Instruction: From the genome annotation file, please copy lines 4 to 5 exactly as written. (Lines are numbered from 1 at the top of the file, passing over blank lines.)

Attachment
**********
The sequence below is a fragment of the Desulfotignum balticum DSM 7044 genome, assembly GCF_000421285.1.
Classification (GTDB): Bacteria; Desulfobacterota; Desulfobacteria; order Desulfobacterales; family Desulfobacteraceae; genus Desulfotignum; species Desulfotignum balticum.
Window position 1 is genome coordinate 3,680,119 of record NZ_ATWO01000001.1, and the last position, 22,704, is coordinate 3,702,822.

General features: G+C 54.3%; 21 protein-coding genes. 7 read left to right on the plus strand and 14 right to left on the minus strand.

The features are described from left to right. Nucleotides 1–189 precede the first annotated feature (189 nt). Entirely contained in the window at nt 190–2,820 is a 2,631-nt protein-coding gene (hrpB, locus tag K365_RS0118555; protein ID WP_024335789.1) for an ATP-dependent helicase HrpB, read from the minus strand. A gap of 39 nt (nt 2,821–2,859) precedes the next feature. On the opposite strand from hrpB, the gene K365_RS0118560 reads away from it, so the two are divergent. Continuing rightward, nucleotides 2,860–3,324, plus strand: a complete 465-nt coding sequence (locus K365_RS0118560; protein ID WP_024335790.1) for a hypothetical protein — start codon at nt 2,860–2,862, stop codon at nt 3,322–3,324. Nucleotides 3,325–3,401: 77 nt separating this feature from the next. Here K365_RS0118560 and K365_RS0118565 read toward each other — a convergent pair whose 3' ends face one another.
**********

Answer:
General features: G+C 54.3%; 21 protein-coding genes. 7 read left to right on the plus strand and 14 right to left on the minus strand.

The features are described from left to right. Nucleotides 1–189 precede the first annotated feature (189 nt). Entirely contained in the window at nt 190–2,820 is a 2,631-nt protein-coding gene (hrpB, locus tag K365_RS0118555; protein ID WP_024335789.1) for an ATP-dependent helicase HrpB, read from the minus strand. A gap of 39 nt (nt 2,821–2,859) precedes the next feature. On the opposite strand from hrpB, the gene K365_RS0118560 reads away from it, so the two are divergent. Continuing rightward, nucleotides 2,860–3,324, plus strand: a complete 465-nt coding sequence (locus K365_RS0118560; protein ID WP_024335790.1) for a hypothetical protein — start codon at nt 2,860–2,862, stop codon at nt 3,322–3,324. Nucleotides 3,325–3,401: 77 nt separating this feature from the next. Here K365_RS0118560 and K365_RS0118565 read toward each other — a convergent pair whose 3' ends face one another.